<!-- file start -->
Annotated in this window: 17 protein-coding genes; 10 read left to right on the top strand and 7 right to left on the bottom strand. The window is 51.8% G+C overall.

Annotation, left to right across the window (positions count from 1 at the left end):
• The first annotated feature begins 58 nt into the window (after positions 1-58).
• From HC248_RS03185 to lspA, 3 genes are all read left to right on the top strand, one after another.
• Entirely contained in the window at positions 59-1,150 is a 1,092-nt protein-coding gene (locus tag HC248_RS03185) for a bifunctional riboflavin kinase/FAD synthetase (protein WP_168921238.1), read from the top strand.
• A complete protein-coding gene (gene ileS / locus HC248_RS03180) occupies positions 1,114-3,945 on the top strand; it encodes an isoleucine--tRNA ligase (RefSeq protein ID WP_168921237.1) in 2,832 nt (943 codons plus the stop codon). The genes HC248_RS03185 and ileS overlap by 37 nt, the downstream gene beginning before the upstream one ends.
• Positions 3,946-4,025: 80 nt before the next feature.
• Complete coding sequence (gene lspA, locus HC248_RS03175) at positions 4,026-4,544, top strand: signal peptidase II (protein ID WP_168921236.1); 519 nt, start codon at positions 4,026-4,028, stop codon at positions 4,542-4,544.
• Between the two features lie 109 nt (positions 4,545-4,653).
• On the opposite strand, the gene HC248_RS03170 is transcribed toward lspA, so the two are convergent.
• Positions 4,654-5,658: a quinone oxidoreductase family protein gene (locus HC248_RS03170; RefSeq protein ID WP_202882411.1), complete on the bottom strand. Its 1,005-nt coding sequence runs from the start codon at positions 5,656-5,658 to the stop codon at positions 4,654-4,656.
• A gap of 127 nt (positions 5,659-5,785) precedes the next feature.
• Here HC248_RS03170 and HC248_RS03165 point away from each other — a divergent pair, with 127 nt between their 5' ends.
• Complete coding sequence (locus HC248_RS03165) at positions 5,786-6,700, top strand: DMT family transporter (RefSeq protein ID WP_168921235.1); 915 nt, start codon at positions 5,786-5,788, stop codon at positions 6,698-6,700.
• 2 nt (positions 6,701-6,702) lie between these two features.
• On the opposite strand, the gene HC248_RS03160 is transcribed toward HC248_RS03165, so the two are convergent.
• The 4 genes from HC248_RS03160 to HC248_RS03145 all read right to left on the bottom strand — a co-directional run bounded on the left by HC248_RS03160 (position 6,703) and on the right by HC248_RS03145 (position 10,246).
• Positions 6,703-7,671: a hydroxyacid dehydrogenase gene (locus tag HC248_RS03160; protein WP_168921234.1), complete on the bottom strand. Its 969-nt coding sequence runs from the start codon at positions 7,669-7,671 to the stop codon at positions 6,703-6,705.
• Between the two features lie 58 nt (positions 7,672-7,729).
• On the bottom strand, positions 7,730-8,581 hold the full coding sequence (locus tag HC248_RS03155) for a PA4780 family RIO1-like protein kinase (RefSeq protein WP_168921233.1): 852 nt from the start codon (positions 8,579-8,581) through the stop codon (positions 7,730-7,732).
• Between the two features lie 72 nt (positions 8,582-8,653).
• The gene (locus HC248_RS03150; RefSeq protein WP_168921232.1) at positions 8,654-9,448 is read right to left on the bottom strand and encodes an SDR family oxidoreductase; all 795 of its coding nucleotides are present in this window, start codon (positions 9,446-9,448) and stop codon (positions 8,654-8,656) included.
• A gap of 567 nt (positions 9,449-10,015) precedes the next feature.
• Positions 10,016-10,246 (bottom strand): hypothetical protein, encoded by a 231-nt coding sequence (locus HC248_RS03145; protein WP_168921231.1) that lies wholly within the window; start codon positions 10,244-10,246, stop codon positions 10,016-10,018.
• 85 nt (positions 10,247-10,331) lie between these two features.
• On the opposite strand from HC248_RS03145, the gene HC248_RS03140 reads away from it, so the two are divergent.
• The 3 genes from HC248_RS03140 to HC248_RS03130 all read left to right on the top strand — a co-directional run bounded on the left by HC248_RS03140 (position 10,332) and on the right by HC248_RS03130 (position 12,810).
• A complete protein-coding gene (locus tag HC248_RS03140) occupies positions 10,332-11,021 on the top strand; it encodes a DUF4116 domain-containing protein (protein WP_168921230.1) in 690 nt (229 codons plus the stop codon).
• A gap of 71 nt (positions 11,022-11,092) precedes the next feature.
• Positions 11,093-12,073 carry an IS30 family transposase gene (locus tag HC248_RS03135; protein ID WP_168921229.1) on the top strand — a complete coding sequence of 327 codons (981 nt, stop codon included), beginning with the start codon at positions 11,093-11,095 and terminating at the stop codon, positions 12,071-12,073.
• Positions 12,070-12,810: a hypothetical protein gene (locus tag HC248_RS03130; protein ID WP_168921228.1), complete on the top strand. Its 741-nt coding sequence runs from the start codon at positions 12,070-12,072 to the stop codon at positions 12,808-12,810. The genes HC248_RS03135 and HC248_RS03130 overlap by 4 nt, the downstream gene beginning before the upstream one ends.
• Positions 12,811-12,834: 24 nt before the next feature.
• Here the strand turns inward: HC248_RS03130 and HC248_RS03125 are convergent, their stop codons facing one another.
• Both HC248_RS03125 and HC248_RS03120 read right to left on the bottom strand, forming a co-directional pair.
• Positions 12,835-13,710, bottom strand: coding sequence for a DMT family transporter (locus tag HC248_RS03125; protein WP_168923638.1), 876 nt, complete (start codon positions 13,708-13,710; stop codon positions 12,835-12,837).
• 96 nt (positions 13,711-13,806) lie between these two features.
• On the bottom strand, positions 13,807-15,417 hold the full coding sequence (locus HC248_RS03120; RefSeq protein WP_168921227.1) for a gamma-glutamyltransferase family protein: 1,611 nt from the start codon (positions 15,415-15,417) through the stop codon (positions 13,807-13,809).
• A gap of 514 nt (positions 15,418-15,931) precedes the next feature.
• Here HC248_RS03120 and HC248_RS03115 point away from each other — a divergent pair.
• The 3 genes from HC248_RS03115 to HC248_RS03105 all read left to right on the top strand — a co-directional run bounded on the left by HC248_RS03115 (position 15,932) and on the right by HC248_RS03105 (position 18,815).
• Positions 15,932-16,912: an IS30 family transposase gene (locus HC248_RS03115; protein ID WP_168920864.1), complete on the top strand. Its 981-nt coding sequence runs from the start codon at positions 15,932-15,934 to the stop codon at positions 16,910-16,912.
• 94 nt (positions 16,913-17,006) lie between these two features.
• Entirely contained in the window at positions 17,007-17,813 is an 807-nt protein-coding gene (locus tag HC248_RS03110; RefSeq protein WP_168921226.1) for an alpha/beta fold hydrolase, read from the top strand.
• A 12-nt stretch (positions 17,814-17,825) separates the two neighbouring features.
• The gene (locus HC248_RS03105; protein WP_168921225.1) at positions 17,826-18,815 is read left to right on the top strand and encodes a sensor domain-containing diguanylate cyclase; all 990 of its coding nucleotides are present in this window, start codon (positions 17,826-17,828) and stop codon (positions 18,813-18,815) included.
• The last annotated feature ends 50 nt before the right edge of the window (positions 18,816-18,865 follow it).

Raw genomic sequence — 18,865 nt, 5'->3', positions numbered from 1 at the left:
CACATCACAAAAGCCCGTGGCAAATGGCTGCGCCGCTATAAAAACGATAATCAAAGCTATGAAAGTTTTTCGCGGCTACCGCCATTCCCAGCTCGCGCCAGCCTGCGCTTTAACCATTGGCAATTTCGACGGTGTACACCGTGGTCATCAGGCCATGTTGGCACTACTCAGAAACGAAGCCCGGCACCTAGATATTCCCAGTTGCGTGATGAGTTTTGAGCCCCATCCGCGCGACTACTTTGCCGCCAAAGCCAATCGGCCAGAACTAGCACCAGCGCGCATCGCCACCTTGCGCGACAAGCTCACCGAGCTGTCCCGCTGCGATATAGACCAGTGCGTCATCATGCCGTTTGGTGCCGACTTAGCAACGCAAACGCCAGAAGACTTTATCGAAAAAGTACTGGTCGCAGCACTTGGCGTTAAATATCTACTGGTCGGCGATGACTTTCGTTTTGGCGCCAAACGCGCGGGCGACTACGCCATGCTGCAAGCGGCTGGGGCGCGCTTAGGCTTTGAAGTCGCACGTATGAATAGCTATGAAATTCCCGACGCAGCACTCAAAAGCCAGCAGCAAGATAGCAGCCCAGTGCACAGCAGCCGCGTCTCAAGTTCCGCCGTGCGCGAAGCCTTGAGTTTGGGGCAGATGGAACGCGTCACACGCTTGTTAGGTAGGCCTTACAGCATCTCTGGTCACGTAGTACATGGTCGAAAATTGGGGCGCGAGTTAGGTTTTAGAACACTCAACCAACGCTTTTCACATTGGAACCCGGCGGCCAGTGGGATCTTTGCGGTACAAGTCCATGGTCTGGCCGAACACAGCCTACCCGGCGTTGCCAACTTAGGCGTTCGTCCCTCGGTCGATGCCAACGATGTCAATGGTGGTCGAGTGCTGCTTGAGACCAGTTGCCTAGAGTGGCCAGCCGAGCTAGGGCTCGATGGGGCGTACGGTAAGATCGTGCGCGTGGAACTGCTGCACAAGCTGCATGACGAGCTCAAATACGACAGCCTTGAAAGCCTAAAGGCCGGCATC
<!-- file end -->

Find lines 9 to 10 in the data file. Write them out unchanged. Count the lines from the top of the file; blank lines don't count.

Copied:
• Between the two features lie 109 nt (positions 4,545-4,653).
• On the opposite strand, the gene HC248_RS03170 is transcribed toward lspA, so the two are convergent.